Federico Centeno nos explica cómo organizó el 1r BootCamp G Suite en Colombia
21 de April de 2017

We want to share with you the first bootcamp in Colombia. Federico Centeno, GEG Colombia leader, Google Certified Trainer and Marymount International School Barranquilla teacher share with us his chronicle:


Last January I had the honor of being accepted as a Google For Education Certified Trainer, this was the result of a long journey, one that had started more than 4 years ago when I discovered the benefits of Google Apps for Education (as they were called then). What motivated me back then was how easy it was to apply a great variety of teaching strategies with these tools. During those years I tinkered and discovered many great things which I shared with many of my coworkers, and on various social networks. I had considered applying for the trainer program on multiple occasions, but always felt I still didn’t have a good enough portfolio to make the cut. Last december i finally bit the bullet and submitted my application. I had just come back from the #Mex16 Google Innovator Academy and felt ready to take on any challenge.


I was extremely happy when I got the news, for some reason I thought that I would now start training a lot of people. Well it turns out that not many people were interested in my services, I got some calls and email through the Google for Education Directory, but nothing more than that. I offered my services for free at different places, but there really was no interest. To maintain my trainer status I have to conduct 12 training sessions per year and with this little demand it was not going to be easy.

So by mid February I guess i must have heard a voice overnight saying “If you build it, they will come.” I woke up and decided I would just set up my very own G Suite Bootcamp, The 1st G Suite Bootcamp in Colombia. I felt like this was crazy, but I knew that if I kept waiting I would end up doing nothing at all so I decided to go for it.


There was one thing I knew, and it was that I wanted the people that attended to feel that this was not their usual PD, this was special. That day I started thinking on the logistics, I needed a good place to hold the event, I wanted to offer some sort of snack, and it had to be fun. That day as I designed a flyer on Photoshop I was also making calls to find a place to rent. I ended up renting a conference room that could hold up to 14 people, it included a huge TV, and they also provided the snacks and unlimited water, coffee and tea. I started sharing the idea with others, and my wife also a teacher, started telling her friends that the G Suite Bootcamp was coming. The next day I posted my flyer on Google+, Linkedin, Facebook, Twitter, and Instagram and put pressure on me on getting this done.


I got a lot of great feedback from people on these social networks, but in reality very few people submitted the form expressing interest in the 1st G Suite Bootcamp in Colombia. I must admit that I was a bit worried, but I decided that I was going to follow through with it even if only one person enrolled. I worked on the course materials and was lucky enough to get some Google Goodies to hand out as gifts. A week before starting I had 12 people out of 14 confirmed, just with a verbal agreement (I’m still worried about the money this will cost me). The day before starting five people called and cancelled. Later 2 more called telling me they couldn’t make it on the first Saturday but that they could come on the other days. I told them that the course materials would be available online so they could catch up and it wouldn’t be a problem if they missed a day.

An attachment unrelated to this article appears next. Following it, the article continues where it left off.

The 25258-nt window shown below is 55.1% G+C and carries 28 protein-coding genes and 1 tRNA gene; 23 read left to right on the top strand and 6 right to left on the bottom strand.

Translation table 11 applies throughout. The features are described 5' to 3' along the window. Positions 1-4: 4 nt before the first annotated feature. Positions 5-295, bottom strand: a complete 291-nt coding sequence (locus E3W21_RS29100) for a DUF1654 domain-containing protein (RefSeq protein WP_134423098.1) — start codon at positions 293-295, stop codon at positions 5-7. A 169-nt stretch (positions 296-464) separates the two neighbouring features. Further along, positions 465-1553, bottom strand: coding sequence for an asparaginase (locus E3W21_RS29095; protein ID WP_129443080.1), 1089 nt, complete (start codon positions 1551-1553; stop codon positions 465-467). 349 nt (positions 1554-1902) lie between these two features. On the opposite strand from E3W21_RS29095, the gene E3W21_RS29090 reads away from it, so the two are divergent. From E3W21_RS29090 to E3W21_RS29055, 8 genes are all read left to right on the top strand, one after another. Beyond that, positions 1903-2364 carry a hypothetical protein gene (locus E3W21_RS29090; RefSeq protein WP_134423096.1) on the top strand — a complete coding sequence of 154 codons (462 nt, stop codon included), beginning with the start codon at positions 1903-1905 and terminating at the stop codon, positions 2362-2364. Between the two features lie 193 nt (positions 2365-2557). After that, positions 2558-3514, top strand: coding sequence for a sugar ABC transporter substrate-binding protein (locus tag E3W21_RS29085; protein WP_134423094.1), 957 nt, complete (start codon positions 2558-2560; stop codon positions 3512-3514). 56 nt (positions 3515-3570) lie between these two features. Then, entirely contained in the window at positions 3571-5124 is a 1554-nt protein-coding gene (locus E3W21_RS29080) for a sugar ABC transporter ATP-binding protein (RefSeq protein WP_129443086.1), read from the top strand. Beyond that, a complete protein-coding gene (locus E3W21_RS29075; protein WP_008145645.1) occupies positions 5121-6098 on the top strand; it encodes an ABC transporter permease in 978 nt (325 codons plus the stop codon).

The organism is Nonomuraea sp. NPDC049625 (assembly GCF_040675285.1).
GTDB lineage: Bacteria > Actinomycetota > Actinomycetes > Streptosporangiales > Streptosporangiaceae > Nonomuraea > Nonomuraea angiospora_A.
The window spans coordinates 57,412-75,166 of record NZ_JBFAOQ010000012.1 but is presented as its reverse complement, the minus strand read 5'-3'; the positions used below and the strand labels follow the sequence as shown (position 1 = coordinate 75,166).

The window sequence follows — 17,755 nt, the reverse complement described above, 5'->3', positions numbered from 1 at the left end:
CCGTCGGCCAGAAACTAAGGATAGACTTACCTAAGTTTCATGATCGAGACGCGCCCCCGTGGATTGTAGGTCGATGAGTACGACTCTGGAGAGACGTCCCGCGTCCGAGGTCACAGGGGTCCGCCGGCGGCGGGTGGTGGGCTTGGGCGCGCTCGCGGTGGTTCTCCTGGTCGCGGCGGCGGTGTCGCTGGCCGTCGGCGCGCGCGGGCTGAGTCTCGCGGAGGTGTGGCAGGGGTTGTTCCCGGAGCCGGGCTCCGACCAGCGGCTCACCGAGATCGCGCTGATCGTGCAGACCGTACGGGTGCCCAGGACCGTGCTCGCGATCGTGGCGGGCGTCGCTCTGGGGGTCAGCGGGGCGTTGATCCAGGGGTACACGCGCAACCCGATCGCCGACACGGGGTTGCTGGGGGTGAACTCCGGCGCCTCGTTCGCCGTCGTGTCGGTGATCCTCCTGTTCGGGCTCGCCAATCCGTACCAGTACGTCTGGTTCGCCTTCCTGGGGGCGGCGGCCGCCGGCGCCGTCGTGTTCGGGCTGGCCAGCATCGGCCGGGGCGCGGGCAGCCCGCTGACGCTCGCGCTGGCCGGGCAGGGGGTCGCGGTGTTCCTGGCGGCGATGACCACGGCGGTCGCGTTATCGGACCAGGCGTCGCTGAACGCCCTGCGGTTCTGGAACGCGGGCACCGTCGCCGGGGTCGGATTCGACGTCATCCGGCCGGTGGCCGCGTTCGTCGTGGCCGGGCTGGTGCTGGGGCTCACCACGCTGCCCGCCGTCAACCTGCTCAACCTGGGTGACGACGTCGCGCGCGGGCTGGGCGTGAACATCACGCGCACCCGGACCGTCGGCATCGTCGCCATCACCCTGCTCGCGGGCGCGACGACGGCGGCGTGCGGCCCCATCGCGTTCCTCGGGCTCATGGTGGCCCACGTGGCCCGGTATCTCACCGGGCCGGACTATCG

So day 1 came and I ended up meeting with Ana, Kathy, Catalina, and Ilva 4 elementary teachers, David a digital content creator for a book publisher, and Alex who works in technical support at my school. I must admit that the fact the group was small actually helped, we could move fast through the material but we also had a lot of time to share and discuss ideas. It felt kind of like a round table, everyone had a great time that day and David won a nice Android sports bottle. Session 2 went very well too, and this day we were joined by three more teachers, Aldo, Tania, and Klaudia. Everything kept going great, but on the third session we had a huge hiccup. There was no internet access at the conference room on that day. That Saturday I had planned a Google Hangout with some of my fellow innovators from the #Mex16 cohort, so 20 minutes before starting the Hangout we had to rush to my house and conduct the hangout in my living room.

On session four they took their GCE1 certification test and we celebrated with some delicious Google Cake that I decorated with my daughter’s help. I am very thankful with the group of people who followed me on this crazy ride, they certainly are “one with the Force. The Force is with them.”


Throughout this experience I noticed that this is really all about passion. If you are passionate about something it doesn’t really matter what you have to do or face, you will get through it. I am wondering how many people will be enrolling in the second Bootcamp, but something tells me it will be more than this one. I learned a lot from this experience and I am sure that the second time around it will be much better.



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Didactic Labs, within the framework of the ICEX Export Initiation Program, has had the support of ICEX and co-financing from the European FEDER fund, to contribute to the international development of the company and its environment.
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